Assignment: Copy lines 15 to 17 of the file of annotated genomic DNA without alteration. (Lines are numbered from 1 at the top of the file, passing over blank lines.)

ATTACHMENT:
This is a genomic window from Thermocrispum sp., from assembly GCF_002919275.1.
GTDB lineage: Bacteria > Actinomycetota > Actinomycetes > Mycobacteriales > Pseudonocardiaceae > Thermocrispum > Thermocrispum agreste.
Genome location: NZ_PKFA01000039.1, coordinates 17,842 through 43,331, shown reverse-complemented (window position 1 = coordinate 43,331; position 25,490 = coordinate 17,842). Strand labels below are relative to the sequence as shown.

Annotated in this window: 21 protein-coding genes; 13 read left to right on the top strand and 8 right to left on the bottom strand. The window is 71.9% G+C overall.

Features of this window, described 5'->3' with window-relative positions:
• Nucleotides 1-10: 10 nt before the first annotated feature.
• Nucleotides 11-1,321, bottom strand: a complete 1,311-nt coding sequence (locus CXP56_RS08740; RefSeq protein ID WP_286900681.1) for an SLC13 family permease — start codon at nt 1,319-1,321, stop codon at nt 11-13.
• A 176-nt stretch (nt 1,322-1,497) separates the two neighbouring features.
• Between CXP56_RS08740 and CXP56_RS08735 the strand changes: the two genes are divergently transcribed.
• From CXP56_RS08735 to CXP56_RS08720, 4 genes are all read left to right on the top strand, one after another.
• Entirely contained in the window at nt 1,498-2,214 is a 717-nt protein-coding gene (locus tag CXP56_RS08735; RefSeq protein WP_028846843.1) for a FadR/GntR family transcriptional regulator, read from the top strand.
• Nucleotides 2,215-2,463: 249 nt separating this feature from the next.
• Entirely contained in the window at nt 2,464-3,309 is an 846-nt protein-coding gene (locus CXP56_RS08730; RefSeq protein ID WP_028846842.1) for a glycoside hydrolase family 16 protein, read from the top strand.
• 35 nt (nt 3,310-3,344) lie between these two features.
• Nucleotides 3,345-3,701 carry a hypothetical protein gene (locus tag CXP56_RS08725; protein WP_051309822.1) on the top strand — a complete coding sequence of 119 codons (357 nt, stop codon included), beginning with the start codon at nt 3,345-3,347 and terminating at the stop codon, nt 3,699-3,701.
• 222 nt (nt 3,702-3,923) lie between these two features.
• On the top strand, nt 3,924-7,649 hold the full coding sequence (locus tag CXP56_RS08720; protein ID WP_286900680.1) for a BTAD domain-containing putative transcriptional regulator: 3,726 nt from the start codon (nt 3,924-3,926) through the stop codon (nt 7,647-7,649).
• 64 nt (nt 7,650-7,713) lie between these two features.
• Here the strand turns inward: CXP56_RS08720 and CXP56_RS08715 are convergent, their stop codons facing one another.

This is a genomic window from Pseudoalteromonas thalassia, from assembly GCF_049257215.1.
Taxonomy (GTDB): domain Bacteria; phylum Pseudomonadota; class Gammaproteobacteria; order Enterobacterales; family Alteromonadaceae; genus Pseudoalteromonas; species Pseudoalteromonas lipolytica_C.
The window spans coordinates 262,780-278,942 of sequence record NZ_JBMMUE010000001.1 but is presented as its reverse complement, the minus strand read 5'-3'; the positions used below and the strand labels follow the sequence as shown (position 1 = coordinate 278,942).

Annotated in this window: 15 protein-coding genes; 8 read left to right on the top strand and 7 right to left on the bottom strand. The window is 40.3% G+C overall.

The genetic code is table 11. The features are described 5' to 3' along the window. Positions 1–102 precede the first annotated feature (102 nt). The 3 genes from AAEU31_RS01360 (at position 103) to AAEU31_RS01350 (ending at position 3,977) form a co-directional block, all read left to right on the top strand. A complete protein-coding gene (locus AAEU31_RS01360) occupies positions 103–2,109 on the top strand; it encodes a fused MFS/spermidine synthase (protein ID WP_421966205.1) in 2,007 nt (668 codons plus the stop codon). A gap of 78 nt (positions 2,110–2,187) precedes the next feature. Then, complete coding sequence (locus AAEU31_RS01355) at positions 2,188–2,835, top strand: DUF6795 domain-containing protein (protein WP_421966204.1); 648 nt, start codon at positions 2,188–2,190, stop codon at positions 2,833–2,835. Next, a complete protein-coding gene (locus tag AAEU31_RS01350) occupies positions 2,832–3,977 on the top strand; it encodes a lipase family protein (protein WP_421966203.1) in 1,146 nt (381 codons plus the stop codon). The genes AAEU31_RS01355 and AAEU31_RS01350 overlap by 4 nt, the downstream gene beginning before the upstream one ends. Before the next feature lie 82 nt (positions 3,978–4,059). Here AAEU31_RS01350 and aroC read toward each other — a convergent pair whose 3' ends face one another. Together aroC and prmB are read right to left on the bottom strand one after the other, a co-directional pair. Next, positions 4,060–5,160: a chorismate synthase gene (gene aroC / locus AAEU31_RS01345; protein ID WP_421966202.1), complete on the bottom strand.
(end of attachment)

• Nucleotides 3,345-3,701 carry a hypothetical protein gene (locus tag CXP56_RS08725; protein WP_051309822.1) on the top strand — a complete coding sequence of 119 codons (357 nt, stop codon included), beginning with the start codon at nt 3,345-3,347 and terminating at the stop codon, nt 3,699-3,701.
• 222 nt (nt 3,702-3,923) lie between these two features.
• On the top strand, nt 3,924-7,649 hold the full coding sequence (locus tag CXP56_RS08720; protein ID WP_286900680.1) for a BTAD domain-containing putative transcriptional regulator: 3,726 nt from the start codon (nt 3,924-3,926) through the stop codon (nt 7,647-7,649).